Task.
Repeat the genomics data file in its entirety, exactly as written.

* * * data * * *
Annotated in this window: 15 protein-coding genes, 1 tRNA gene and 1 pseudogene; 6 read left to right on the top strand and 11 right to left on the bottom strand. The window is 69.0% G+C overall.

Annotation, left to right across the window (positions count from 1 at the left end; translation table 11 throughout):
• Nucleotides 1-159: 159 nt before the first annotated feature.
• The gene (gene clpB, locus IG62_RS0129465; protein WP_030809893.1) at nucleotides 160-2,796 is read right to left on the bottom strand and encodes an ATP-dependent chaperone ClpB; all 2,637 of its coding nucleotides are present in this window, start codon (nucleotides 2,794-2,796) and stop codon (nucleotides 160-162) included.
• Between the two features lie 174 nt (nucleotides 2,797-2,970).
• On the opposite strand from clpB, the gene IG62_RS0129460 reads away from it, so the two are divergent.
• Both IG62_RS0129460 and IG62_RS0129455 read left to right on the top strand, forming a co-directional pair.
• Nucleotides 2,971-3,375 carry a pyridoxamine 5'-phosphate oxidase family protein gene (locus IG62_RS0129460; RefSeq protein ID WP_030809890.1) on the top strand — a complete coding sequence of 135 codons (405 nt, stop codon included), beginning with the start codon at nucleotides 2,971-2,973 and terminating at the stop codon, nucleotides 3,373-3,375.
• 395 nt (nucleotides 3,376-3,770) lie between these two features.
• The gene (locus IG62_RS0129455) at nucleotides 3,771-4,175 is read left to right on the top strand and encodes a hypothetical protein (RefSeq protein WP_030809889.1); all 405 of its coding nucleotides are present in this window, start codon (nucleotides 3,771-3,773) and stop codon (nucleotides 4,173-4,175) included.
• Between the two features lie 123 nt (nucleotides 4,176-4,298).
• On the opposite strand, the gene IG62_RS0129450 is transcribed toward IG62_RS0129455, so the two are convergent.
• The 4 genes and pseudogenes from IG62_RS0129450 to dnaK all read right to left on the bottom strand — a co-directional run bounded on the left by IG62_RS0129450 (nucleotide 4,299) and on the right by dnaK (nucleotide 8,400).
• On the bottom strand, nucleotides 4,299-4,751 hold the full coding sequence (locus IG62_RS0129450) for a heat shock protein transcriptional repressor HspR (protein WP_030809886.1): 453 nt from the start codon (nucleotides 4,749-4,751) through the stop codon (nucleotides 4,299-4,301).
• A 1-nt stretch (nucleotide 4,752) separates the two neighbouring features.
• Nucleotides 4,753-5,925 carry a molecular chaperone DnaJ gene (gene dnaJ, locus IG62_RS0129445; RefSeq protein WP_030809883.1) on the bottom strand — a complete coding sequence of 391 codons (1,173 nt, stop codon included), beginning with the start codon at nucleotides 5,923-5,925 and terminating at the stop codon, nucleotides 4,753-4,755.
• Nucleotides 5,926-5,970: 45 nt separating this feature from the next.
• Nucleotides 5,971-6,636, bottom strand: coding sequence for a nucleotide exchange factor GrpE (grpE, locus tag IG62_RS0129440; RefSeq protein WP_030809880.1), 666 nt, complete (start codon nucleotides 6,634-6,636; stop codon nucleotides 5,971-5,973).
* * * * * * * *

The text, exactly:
Annotated in this window: 15 protein-coding genes, 1 tRNA gene and 1 pseudogene; 6 read left to right on the top strand and 11 right to left on the bottom strand. The window is 69.0% G+C overall.

Annotation, left to right across the window (positions count from 1 at the left end; translation table 11 throughout):
• Nucleotides 1-159: 159 nt before the first annotated feature.
• The gene (gene clpB, locus IG62_RS0129465; protein WP_030809893.1) at nucleotides 160-2,796 is read right to left on the bottom strand and encodes an ATP-dependent chaperone ClpB; all 2,637 of its coding nucleotides are present in this window, start codon (nucleotides 2,794-2,796) and stop codon (nucleotides 160-162) included.
• Between the two features lie 174 nt (nucleotides 2,797-2,970).
• On the opposite strand from clpB, the gene IG62_RS0129460 reads away from it, so the two are divergent.
• Both IG62_RS0129460 and IG62_RS0129455 read left to right on the top strand, forming a co-directional pair.
• Nucleotides 2,971-3,375 carry a pyridoxamine 5'-phosphate oxidase family protein gene (locus IG62_RS0129460; RefSeq protein ID WP_030809890.1) on the top strand — a complete coding sequence of 135 codons (405 nt, stop codon included), beginning with the start codon at nucleotides 2,971-2,973 and terminating at the stop codon, nucleotides 3,373-3,375.
• 395 nt (nucleotides 3,376-3,770) lie between these two features.
• The gene (locus IG62_RS0129455) at nucleotides 3,771-4,175 is read left to right on the top strand and encodes a hypothetical protein (RefSeq protein WP_030809889.1); all 405 of its coding nucleotides are present in this window, start codon (nucleotides 3,771-3,773) and stop codon (nucleotides 4,173-4,175) included.
• Between the two features lie 123 nt (nucleotides 4,176-4,298).
• On the opposite strand, the gene IG62_RS0129450 is transcribed toward IG62_RS0129455, so the two are convergent.
• The 4 genes and pseudogenes from IG62_RS0129450 to dnaK all read right to left on the bottom strand — a co-directional run bounded on the left by IG62_RS0129450 (nucleotide 4,299) and on the right by dnaK (nucleotide 8,400).
• On the bottom strand, nucleotides 4,299-4,751 hold the full coding sequence (locus IG62_RS0129450) for a heat shock protein transcriptional repressor HspR (protein WP_030809886.1): 453 nt from the start codon (nucleotides 4,749-4,751) through the stop codon (nucleotides 4,299-4,301).
• A 1-nt stretch (nucleotide 4,752) separates the two neighbouring features.
• Nucleotides 4,753-5,925 carry a molecular chaperone DnaJ gene (gene dnaJ, locus IG62_RS0129445; RefSeq protein WP_030809883.1) on the bottom strand — a complete coding sequence of 391 codons (1,173 nt, stop codon included), beginning with the start codon at nucleotides 5,923-5,925 and terminating at the stop codon, nucleotides 4,753-4,755.
• Nucleotides 5,926-5,970: 45 nt separating this feature from the next.
• Nucleotides 5,971-6,636, bottom strand: coding sequence for a nucleotide exchange factor GrpE (grpE, locus tag IG62_RS0129440; RefSeq protein WP_030809880.1), 666 nt, complete (start codon nucleotides 6,634-6,636; stop codon nucleotides 5,971-5,973).